The Mitchell Collection has been displayed in major venues across the country. To the right is a collection of hand-written responses from visitors at the exhibit.

"It is a relief to see that such a strong and amazing race can persevere....I walked away after two hours of reading, much more educated on the history of African Americans and inspired to do more research on the great leaders in their cause. I will also spread the word & recommend it to all my friends."

− Ariel Hager

"Very intriguing. I was impressed at the extent to which your exhibit portrayed the history of black America. I was excited to share this wealth of information with my 13 year old daughter in hopes that she will not only understand the plight of our people in its past, but seek greater gains for her (and our) future."

− S. Nickelson

"Very valuable experience - and objects! - especially the handwritten/signed letters and notes. What will be the ultimate placement of the exhibit - new African-American Museum?"

− Anonymous

"My family and I enjoyed the exhibit of African American history tremendously. I hope this exhibit is shown throughout the country."

− Esther Williams Yarborough (DC)

"An amazing collection beautifully displayed for us to remember all of our American history."

− George P. Smith

"This display is of great quality and is beneficial to all. Some things brought tears to my eyes to be able to know what our people went through. History is a part of our past and we should all know where we came from before we know where we’re going."

− The Mason Family

"Fabulous!! It leaves me starving for more."

− Bernadine Greene (MD)

"I am a white American woman and I came to see the picture of Sojourner Truth - what an amazing woman. I was touched that anyone would work so hard to save others. The diagram of the slave ship made me feel ill. God grant we allow no one to ever go thru that again."

− Madeline Eden

"Thank you for sharing your outstanding collection. What an inspiration it is! I would love to have you come to Paint Branch HS and share what you have been doing with our students. Maybe you could also bring some of your prints and artifacts to share."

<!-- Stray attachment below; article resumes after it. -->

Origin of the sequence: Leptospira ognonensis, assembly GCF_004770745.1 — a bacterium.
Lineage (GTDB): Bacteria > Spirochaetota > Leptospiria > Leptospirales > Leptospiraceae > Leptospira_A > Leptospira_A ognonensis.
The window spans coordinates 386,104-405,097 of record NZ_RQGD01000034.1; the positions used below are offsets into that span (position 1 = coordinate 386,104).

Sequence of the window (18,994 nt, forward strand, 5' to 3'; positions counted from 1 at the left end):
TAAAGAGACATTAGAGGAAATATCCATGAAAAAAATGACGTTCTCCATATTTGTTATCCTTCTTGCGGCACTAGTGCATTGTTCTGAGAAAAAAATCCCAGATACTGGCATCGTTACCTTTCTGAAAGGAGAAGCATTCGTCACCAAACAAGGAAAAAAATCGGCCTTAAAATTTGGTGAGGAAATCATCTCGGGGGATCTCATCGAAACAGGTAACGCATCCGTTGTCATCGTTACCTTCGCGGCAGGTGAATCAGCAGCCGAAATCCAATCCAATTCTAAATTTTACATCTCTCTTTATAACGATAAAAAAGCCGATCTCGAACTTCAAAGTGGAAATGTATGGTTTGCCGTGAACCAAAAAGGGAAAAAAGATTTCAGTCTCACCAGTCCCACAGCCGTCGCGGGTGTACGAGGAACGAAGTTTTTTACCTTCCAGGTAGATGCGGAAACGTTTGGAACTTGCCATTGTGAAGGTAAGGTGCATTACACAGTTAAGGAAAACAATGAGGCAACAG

− Janet Akin, Principal, Paint Branch High School (MD)

"A very impressive exhibit. Looking forward to seeing it as part of a larger one at the Smithsonian."

− C.W. Kirkpatrick

"This was a very eye-opening and moving exhibition. I commend you on this collection. As former Director of P.R. & Marketing for the National Civil Rights Museum in Memphis, I know what it’s like to curate such a collection. I must tell the people back home in Memphis."

− Judith Black, Memphis, TN

"This exhibit is powerful. It is always best to see what historical figures have to say for themselves rather than have someone interpret their thoughts."

− Maxine Robinson

"An invaluable collection that all Americans should see. The Collection gives a clear perspective of where our people have been, how far we have come, and how much can be accomplished against incredible odds."

− Joanne Brown

"As an African American student, I thank you for sharing the historical heritage of my ancestors. What a wealth of information which is not captured in either the school system nor our culture. My fellow students and I greatly appreciate your efforts."

− Jamal Harrison

"A remarkable exhibit that should encourage all who view it to rethink old attitudes. May it result in the removal of barriers to brotherhood."

− B. J. Peterson

"Mr. Mitchell, you have changed my life with this powerful portrait of history. The collective power of it impacted me to the core. I am renewed and inspired to pursue destiny while I have time."

− Rev. Michael C. Worsley

Grace Covenant Church, Chantilly, VA – Black History Month, February 2018. And back by popular demand for BHM 2019 and 2020 featuring different items. 

Raymond O. Wolfe, Permanent Representative of Jamaica to the UN, speaks at the United Nations Transatlantic Slave Trade exhibit marking 2012’s International Day of Remembrance of the Victims of Slavery and the Transatlantic Slave Trade. He is standing by The Mitchell Collection’s original 1789 print of a slave ship’s hold containing Africans headed for America to be sold as slaves in various countries and islands. The Mitchell Collection was honored to be chosen as a major contributor of rare artifacts viewed by hundreds of thousands of visitors.

Mark with Cameroon’s Minister of Culture and African permanent UN representatives at opening ceremonies for United Nation’s Transatlantic Slave Trade Exhibit, 2012.

United Nations Transatlantic Slave Trade Exhibition at the Visitors Center

Washington, DC, Mormon Temple Visitor Center – January through August 2002

Exhibit, “From Slavery to the White House” Melville Gallery, South Street Seaport, New York City

At an event, actor Danny Glover gazes in awe at Mark’s original 1798 handwritten letter of Haitian leader Toussaint Louverture